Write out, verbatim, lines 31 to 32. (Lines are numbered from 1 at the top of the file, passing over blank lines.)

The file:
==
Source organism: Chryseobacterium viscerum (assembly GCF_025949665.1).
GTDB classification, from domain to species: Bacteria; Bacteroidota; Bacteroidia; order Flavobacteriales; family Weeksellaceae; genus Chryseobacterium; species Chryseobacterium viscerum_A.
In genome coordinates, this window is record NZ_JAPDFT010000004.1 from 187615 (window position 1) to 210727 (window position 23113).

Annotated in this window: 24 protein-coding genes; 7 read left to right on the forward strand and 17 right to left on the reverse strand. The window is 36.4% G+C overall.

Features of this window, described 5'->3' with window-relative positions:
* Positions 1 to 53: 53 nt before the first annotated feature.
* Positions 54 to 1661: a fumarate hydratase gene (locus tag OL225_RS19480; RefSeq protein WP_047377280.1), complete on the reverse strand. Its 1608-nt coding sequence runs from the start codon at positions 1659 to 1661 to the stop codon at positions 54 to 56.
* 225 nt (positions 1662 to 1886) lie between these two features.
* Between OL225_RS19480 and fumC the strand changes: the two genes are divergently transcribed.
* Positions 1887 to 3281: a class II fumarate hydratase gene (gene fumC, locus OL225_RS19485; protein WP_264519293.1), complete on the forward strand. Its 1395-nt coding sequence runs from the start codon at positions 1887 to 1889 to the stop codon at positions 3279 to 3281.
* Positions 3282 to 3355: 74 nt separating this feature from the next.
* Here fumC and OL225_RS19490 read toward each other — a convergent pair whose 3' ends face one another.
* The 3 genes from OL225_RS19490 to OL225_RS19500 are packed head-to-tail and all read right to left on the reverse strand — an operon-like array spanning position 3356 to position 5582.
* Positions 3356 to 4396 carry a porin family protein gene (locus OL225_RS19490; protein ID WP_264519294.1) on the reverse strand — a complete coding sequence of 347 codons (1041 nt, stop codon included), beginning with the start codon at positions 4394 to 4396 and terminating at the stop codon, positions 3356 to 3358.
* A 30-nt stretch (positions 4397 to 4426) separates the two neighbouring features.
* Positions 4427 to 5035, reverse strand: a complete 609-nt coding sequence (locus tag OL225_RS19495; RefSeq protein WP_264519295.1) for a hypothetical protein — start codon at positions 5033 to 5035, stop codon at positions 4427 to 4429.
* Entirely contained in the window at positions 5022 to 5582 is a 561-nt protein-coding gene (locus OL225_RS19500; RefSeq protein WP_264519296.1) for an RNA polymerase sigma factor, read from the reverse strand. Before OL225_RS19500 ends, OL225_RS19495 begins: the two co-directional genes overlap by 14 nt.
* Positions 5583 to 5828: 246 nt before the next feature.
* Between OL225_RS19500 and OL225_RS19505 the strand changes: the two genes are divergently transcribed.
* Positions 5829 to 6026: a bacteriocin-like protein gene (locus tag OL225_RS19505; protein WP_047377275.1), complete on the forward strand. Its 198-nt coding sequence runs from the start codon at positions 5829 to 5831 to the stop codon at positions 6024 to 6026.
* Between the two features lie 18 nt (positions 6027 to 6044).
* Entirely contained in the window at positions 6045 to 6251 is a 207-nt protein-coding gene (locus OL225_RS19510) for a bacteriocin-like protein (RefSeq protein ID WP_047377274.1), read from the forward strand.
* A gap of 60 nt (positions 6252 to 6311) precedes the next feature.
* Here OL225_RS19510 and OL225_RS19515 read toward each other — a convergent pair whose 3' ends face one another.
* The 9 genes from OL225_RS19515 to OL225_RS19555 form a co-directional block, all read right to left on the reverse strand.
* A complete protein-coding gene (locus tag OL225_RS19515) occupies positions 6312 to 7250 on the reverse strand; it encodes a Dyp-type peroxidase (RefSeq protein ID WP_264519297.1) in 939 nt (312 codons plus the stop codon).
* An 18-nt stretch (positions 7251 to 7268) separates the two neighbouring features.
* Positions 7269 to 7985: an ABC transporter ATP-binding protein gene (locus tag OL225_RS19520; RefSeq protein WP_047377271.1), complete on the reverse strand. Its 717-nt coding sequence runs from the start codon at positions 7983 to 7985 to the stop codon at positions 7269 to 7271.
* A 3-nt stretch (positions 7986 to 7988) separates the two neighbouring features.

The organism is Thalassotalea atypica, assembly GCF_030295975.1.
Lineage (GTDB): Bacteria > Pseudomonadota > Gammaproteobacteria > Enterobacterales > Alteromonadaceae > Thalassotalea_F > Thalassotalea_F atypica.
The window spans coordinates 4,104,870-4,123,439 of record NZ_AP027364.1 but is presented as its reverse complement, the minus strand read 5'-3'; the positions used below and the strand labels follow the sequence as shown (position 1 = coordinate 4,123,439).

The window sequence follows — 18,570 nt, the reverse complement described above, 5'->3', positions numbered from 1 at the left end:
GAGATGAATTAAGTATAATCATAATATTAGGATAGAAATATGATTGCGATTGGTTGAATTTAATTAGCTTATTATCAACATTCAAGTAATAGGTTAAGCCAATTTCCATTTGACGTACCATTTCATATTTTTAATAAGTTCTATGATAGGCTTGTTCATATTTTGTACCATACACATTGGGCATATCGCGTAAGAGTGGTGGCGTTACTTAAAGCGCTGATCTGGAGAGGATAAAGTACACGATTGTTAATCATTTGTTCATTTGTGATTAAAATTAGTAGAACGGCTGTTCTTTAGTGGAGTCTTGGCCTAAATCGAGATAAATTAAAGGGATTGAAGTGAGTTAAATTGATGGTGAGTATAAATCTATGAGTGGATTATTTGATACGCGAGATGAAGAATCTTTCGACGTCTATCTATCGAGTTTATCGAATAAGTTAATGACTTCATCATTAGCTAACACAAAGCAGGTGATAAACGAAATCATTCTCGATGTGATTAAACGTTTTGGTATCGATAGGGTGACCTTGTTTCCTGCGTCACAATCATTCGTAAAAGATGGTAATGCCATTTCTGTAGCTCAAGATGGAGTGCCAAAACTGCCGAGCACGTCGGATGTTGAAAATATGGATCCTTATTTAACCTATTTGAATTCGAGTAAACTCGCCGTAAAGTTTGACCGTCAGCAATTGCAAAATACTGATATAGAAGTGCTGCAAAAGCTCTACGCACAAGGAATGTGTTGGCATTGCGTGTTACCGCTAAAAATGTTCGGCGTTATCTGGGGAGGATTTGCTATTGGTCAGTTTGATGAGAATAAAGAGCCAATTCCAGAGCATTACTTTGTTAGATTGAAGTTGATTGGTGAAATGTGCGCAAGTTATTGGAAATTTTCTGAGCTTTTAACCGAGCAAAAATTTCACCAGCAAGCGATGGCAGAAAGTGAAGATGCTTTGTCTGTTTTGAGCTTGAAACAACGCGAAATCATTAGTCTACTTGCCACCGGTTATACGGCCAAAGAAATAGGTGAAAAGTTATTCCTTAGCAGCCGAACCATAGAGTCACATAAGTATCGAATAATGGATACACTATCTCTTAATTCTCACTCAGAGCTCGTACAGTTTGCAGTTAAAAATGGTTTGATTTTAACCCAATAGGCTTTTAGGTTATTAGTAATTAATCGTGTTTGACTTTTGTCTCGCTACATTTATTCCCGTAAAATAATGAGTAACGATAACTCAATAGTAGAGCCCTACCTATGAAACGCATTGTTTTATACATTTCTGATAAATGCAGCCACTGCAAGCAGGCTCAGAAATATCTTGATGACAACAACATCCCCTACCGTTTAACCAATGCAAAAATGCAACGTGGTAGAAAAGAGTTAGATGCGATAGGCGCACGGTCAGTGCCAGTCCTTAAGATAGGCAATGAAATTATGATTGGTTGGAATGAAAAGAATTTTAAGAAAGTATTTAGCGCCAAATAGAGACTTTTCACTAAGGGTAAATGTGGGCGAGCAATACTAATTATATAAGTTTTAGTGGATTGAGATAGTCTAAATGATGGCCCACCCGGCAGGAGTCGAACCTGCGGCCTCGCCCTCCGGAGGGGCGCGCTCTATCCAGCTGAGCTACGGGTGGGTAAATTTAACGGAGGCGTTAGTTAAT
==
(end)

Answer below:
Lineage (GTDB): Bacteria > Pseudomonadota > Gammaproteobacteria > Enterobacterales > Alteromonadaceae > Thalassotalea_F > Thalassotalea_F atypica.
The window spans coordinates 4,104,870-4,123,439 of record NZ_AP027364.1 but is presented as its reverse complement, the minus strand read 5'-3'; the positions used below and the strand labels follow the sequence as shown (position 1 = coordinate 4,123,439).